James Madison Papers

Virginia Delegates to Benjamin Harrison, 17 December 1782

Virginia Delegates to Benjamin Harrison

RC (Virginia State Library). Written by Joseph Jones, except for JM’s signature. Docketed, “Virginia Delegates to Govr of Virginia Decr 17th 1782.”

Phila: 17th: Dece. 1782.


We are honoured with your Excellencys favor of the 7th.1 Our last communicated the measures that had been taken for supplying the unfortunate captives then on their way to Virginia,2 which we hope will meet the approbation of the Executive. We have heard nothing further of those expected by way of New York. should they be sent out, and their situation call for our aid, it shall be afforded them3 in the manner recommended by your Excellency, tho’ we fear our exertions to obtain them relief by draughts upon the State, or the Sale of Tobacco, will prove ineffectual. perhaps a similar course may be taken by them when they arrive, as with those already gone forward. we shall make the attempt, and resort to the mode you advise, only in case of necessity.4

The inclosed Copy of a Letter from the Secretary of Congress to Mr. Clarke on the subject of the pasports for shiping Tobacco to New York, will shew the conduct of Mr. Thompson in the business, and enable you to obtain a Satisfactory explanation from Mr. Clarke.5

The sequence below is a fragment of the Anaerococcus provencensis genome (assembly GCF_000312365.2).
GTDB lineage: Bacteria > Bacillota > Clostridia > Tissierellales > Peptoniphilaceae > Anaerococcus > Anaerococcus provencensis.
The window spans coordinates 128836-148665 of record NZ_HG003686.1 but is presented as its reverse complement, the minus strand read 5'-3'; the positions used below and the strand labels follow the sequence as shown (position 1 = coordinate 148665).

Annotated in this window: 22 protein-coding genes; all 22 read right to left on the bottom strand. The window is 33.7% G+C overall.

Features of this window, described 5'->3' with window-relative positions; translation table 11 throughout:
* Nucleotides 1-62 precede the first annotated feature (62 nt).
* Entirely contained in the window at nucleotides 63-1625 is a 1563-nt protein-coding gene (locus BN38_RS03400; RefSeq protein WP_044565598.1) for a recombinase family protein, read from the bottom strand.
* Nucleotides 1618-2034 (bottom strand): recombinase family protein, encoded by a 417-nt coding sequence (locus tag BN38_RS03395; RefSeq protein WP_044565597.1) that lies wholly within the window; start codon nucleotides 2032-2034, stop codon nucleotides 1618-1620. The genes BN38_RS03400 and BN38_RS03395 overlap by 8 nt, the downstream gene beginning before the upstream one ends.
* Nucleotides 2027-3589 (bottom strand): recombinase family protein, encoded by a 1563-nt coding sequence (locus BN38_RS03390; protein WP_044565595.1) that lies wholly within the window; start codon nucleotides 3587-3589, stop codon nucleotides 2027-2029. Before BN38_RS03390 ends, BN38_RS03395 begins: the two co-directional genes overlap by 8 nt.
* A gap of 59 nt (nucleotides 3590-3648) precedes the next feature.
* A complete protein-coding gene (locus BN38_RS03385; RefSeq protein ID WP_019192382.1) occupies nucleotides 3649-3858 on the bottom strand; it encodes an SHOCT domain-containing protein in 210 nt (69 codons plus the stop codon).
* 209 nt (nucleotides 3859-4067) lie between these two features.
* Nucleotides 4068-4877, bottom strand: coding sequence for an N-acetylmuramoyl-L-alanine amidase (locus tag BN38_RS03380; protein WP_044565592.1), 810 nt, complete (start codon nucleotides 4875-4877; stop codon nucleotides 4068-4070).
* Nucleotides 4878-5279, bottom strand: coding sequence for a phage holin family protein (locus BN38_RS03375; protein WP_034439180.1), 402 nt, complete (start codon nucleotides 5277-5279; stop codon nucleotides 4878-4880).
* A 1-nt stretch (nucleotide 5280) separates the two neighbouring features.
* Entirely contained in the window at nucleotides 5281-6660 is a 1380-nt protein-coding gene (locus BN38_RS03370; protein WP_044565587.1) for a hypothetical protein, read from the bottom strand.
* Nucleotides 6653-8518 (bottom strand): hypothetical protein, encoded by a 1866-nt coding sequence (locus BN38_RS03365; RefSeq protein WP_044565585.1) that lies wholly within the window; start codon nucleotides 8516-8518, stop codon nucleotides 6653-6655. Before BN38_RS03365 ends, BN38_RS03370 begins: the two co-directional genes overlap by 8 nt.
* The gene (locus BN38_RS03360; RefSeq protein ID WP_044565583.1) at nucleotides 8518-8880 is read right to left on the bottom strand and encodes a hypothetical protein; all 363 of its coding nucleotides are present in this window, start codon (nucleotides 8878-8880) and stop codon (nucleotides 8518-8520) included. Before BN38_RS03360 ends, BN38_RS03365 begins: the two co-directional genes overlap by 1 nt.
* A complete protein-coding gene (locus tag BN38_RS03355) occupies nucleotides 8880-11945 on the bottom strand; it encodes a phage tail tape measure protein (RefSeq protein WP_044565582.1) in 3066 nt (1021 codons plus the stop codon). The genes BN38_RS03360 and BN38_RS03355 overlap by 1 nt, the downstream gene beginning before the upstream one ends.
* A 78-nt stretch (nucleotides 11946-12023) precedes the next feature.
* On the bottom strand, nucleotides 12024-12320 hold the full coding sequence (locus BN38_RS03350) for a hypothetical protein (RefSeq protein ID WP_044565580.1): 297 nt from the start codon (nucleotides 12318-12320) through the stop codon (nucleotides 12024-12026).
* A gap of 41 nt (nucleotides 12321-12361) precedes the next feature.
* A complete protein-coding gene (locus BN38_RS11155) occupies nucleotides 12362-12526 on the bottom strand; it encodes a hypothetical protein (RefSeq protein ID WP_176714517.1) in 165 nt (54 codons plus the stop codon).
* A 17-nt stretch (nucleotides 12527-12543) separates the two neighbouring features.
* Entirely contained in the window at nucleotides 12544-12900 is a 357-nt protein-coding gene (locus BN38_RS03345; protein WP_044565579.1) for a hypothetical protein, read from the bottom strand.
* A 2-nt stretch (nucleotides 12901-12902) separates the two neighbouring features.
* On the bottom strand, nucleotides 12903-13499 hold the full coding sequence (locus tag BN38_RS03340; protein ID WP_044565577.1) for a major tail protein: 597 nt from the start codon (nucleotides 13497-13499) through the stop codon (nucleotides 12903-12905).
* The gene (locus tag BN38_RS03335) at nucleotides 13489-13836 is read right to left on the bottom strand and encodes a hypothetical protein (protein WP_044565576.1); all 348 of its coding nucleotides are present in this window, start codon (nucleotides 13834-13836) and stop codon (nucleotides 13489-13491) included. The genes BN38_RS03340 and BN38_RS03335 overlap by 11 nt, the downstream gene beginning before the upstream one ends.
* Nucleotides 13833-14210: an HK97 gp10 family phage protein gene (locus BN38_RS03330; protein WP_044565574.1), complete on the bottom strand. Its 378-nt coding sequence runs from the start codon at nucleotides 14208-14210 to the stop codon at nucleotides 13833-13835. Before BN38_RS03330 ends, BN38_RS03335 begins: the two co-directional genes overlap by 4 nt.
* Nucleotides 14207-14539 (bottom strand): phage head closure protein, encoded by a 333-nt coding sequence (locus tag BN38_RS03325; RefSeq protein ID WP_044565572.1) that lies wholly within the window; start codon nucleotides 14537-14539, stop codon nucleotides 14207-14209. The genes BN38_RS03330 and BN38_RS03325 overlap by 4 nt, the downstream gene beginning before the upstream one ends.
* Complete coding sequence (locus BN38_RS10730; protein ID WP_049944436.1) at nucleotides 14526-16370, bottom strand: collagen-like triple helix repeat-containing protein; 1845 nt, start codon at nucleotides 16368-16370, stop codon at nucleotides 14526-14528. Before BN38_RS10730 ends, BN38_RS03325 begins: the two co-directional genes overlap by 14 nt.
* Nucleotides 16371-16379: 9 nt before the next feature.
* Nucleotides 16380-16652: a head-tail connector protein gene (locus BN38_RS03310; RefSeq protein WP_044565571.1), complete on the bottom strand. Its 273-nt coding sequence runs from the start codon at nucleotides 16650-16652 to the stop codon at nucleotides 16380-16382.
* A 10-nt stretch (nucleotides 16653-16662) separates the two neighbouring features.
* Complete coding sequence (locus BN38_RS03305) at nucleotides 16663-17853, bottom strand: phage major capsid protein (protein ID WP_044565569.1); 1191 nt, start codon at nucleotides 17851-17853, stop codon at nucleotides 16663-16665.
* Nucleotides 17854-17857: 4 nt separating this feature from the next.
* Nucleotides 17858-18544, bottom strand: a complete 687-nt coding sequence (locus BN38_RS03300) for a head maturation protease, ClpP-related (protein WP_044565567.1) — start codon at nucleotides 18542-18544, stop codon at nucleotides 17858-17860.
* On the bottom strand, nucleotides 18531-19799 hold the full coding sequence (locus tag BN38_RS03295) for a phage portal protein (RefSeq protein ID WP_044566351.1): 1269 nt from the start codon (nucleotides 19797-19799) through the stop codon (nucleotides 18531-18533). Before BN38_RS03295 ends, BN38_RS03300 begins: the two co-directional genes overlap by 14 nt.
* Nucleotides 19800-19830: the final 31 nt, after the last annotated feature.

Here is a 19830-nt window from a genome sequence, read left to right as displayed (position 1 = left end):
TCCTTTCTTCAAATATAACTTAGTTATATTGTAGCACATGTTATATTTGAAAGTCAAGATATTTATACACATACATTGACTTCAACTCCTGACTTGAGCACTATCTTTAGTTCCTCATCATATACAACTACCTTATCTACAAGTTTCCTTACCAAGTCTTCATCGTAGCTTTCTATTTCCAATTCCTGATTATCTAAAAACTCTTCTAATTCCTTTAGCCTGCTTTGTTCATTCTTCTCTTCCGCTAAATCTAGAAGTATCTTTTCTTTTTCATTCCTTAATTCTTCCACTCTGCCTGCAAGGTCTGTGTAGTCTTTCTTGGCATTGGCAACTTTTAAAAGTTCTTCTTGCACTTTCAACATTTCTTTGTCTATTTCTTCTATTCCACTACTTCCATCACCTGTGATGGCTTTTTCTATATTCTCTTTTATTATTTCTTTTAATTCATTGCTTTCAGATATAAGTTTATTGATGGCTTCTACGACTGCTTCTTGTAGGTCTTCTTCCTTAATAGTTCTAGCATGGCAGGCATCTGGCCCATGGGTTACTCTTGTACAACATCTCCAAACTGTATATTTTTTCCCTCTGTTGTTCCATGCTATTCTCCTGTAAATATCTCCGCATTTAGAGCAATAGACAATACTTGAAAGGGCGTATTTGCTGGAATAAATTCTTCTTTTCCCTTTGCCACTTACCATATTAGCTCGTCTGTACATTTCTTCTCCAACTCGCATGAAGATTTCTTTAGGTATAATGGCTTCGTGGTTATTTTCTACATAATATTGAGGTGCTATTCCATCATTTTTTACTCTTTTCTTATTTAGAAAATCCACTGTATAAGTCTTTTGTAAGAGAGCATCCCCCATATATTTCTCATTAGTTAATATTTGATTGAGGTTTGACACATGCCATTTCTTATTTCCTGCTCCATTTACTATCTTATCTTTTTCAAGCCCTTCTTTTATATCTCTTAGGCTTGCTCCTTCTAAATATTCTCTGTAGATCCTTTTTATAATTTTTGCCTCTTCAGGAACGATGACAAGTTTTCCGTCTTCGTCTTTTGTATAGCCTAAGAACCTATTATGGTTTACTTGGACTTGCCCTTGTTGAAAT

We very sincerely wish on account of the public, as well as for the convenience of the individuals more immediately concerned, your account of the evacuation of Charles Town may be verified. Here that event is very doubtfull.6

A Letter lately received from Capt. Barry of the Alliance Frigate7 informs us of his good fortune in taking and carrying into l’Orient four of the Jamaica fleet, loaded with abt. 1200 Hhds. of sugar, 400 Hhds. of rum, a quantity of Coffee, logwood &c. He also writes, that the Ramilees had foundered at Sea, that the crew were saved, and distributed among the fleet, part of them being on board the prises captured by him. He further says, it was reported, another Ship of the line was lost.8 we are respectfully

yr. Excys. obed. serts.

Jos: Jones

J. Madison Jr


2Unless the delegates had discussed this subject in their dispatch of 10 December to Harrison, of which only an extract has been found (q.v.), “Our last” meant their letter to him on 26 November 1782 (q.v.).

4See Harrison to Virginia Delegates, 7 December 1782, and n. 4; Calendar of Virginia State Papers description begins William P. Palmer et al., eds., Calendar of Virginia State Papers and Other Manuscripts (11 vols.; Richmond, 1875–93). description ends , III, 434–35.

5See Harrison to Virginia Delegates, 30 November 1782, and n. 2. In the present letter, the delegates enclosed a copy of Charles Thomson’s dispatch of 3 May 1782 to Daniel Clark, who then was overseeing, as the agent of Superintendent of Finance Robert Morris, the loading in Virginia of tobacco for shipment to New York City in payment for goods sold to the United States by the merchants-capitulant of Yorktown. For Thomson’s letter to Clark, see Instructions in re Tobacco Contract, 28 December 1782.